By Natalie Jackson
As Morgan Stanley raises USD$125m from its first global impact fund, Natalie Jackson CA takes a closer look at the benefits of impact investing.
Impact investing is the investment into companies, organisations and funds that purposefully deliver financial as well as social and environmental returns, together known as ‘blended returns’.
Does impact investing actually deliver a financial return?
Research has found that small funds of less than USD$100 million launched from 1998 to 2010 outperformed similar sized funds in the comparative universe, with an internal rate of return of 9.5% compared to 4.5%. 60% of respondents in the Global Impact Investing Network (GIIN) 2016 Annual Impact Investing Survey stated that they principally target risk-adjusted, market rate returns.
According to the GIIN 2016 Annual Impact Investing Survey, 90% of impact investors reported that financial return on their investments met or exceeded expectation and 99% reported impact return met or exceeded their expectations. Figure 1 shows the performance of investments relative to expectations.
How big is the impact investing sector?
The impact investing market is still developing, but it is gaining momentum rapidly. In 2013, it was estimated that USD$46 billion of capital was allocated to impact investing.
According to the GIIN 2016 Survey USD$77.4 billion of capital was committed to impact investing in 2015. The Monitor Institute predicted that the impact investing market could reach USD$500bn by 2020, representing approximately 1% of the world’s total assets under management.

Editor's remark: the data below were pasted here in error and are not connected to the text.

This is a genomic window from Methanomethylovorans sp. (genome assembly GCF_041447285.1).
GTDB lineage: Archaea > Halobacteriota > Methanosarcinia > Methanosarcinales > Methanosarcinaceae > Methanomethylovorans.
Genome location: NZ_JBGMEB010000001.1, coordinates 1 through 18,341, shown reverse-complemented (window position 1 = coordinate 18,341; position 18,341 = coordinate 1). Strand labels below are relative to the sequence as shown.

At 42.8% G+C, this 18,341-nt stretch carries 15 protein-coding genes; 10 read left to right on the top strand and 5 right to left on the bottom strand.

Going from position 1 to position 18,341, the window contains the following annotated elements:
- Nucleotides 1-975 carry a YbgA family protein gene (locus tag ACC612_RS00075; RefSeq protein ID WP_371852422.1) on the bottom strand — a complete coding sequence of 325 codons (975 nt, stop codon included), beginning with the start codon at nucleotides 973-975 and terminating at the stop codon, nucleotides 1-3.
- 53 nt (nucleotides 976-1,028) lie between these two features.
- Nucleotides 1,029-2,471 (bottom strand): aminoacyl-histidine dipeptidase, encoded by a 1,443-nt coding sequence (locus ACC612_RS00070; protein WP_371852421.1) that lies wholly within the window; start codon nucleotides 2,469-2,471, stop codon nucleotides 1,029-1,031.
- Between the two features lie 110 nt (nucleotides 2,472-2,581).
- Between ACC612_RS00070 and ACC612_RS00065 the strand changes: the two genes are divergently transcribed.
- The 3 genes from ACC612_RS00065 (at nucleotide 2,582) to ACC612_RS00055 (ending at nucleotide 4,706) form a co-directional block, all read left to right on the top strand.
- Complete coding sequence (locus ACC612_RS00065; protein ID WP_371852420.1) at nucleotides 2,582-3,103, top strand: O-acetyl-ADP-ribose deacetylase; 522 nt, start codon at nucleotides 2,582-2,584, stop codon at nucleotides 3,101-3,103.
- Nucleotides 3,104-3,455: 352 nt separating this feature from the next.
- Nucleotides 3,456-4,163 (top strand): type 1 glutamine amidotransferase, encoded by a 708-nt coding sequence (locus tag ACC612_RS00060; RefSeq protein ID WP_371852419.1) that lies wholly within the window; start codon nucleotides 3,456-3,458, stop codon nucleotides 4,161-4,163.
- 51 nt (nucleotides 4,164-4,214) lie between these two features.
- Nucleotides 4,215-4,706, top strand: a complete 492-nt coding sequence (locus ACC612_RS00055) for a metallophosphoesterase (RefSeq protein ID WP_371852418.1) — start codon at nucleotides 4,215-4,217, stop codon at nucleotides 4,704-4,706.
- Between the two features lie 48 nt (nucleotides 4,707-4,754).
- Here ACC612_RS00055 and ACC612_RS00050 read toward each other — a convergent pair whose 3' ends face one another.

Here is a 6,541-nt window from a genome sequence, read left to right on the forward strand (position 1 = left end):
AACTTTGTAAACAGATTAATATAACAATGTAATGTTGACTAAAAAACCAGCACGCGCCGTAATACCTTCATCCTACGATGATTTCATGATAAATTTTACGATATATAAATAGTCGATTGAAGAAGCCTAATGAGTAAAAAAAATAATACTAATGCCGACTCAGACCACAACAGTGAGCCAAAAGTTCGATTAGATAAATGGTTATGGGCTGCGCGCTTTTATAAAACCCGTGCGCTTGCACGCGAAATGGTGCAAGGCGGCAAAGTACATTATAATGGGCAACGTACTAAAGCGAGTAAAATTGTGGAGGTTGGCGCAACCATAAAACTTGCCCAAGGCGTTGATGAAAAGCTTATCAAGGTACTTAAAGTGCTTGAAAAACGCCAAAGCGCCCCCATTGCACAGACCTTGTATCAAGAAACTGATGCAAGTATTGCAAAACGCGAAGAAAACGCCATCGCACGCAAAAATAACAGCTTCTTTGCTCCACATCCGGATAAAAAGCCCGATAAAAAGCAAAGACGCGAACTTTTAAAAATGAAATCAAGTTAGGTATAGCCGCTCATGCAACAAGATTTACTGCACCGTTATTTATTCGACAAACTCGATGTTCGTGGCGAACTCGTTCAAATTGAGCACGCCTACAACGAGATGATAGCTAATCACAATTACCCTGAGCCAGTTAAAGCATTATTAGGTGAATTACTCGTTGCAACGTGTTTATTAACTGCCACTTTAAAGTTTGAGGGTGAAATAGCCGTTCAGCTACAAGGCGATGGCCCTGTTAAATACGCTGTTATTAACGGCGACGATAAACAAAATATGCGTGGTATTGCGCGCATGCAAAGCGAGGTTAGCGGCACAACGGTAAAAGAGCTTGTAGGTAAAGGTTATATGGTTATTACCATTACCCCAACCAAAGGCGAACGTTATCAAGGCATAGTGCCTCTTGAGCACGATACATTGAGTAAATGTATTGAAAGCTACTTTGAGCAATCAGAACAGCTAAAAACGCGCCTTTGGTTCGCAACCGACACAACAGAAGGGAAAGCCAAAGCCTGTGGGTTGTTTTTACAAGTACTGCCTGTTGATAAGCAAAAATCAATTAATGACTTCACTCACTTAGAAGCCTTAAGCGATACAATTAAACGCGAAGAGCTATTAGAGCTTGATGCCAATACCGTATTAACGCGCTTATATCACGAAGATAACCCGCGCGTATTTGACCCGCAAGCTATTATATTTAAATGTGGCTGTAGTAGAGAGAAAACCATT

What sectors attract most investment?
The majority of impact investment funds target several areas, but financial inclusion is the most actively pursued sector. The other popular sectors include energy, housing and agriculture.
Certain sectors are more suited to impact investing, primarily those involving tangible assets and stable, long-term, predictable income flows.
What’s the history of impact investing?
The term ‘impact investing’ was officially coined approximately nine years ago. Its history stems from investors actively choosing not to invest in companies undertaking negative practices as well as the rise in corporate social responsibility.
The approach of blended returns is not new. It can be traced back as early as the mid-19th century when model dwelling companies (MDCs) were established in England to address the poor housing conditions of the working classes. By 1875, tens of thousands of housing units had been delivered by MDCs.
What’s the future of impact investing?
Impact investing has the scope to utilise private sector funding to address social and environmental issues, it could also play a pivotal role in the delivery of international targets such as the Sustainable Development Goals.
This article was originally published in the 5 June 2017 issue of CA Today.